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New method for measuring water seepage through salmon spawning gravel.Author(s): Richard D. Orchard
Source: Res. Note PNW-RN-482. Portland, OR: U.S. Department of Agriculture, Forest Service, Pacific Northwest Research Station. 16 p
Publication Series: Research Note (RN)
Station: Pacific Northwest Research Station
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DescriptionA new method, with heat as a tracer, was developed for measuring rate and direction of intragravel waterflow through salmon spawning gravel. A commercial flowmeter was calibrated in the laboratory under controlled environmental conditions. Flow measurements comparing the flowmeter with a dye-tracer method were made in an artificial stream channel at Young Bay and in two low-gradient streams at Trap Bay in southeast Alaska. The method requires a standpipe. Once the standpipe is in place, a flow reading can be taken in 3 to 5 minutes. The flowmeter response is linear for flow rates up to 150 centimeters per hour and then becomes curvilinear. A correction factor applied to the instrument response can extend the range to about 500 centimeters per hour. The flowmeter demonstrated excellent reproducibility in the laboratory. The equipment is self-contained, and all necessary supplies are available on the open market.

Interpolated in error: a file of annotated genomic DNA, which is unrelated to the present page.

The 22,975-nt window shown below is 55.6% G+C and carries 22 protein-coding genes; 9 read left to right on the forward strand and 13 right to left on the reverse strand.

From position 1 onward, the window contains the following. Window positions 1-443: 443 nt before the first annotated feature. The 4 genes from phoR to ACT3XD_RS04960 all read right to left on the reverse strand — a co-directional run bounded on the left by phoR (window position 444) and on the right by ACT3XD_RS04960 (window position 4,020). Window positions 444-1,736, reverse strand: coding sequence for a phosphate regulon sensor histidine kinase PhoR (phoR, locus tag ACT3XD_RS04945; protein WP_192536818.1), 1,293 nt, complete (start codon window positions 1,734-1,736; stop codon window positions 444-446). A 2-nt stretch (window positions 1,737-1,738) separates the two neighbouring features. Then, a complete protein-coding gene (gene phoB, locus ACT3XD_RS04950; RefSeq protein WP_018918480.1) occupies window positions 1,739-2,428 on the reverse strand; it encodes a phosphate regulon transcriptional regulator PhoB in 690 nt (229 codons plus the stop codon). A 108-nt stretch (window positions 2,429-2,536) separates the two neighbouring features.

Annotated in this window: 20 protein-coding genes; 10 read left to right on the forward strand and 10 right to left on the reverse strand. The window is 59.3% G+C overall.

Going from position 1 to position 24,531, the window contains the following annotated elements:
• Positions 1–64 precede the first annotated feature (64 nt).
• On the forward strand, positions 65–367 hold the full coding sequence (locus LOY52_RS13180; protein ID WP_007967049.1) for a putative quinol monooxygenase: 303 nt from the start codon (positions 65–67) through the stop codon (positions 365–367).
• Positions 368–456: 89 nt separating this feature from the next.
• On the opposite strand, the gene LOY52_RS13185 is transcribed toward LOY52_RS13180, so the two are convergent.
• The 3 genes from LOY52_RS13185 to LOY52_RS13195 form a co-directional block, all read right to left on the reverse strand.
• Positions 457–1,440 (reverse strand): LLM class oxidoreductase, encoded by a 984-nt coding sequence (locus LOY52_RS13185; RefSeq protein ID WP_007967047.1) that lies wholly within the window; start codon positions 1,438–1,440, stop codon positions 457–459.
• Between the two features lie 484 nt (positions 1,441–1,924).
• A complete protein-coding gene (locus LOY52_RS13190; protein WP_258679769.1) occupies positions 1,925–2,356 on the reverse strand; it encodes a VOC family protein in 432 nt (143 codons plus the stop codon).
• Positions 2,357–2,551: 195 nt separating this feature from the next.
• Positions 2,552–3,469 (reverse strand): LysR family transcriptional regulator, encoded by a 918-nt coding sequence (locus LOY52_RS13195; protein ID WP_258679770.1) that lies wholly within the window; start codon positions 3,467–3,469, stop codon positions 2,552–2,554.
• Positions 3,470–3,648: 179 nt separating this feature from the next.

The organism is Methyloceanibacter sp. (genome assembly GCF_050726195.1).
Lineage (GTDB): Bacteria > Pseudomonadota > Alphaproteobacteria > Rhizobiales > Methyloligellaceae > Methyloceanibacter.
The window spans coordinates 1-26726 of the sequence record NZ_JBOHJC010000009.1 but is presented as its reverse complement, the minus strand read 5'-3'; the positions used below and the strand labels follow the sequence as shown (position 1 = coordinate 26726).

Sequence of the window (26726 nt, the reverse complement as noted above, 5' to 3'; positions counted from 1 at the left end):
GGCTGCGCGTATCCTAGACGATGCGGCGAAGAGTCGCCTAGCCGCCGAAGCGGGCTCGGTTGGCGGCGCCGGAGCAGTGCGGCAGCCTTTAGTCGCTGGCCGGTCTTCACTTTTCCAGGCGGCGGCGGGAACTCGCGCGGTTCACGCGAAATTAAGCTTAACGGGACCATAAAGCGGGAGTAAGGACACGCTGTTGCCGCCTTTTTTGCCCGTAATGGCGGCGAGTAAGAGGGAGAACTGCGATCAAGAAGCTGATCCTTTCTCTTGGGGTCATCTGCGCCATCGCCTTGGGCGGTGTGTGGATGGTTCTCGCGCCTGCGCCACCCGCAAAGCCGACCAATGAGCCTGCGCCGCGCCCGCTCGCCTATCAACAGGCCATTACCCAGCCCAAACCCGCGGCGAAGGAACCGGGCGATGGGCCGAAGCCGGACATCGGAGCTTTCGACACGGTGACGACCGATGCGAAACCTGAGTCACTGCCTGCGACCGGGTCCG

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CitationOrchard, Richard D. 1988. New method for measuring water seepage through salmon spawning gravel. Res. Note PNW-RN-483. Portland, OR: U.S. Department of Agriculture, Forest Service, Pacific Northwest Research Station. 16 p
KeywordsSpawning habitat, flow equipment, streams, intragravel waterflow, groundwater, flowmeter
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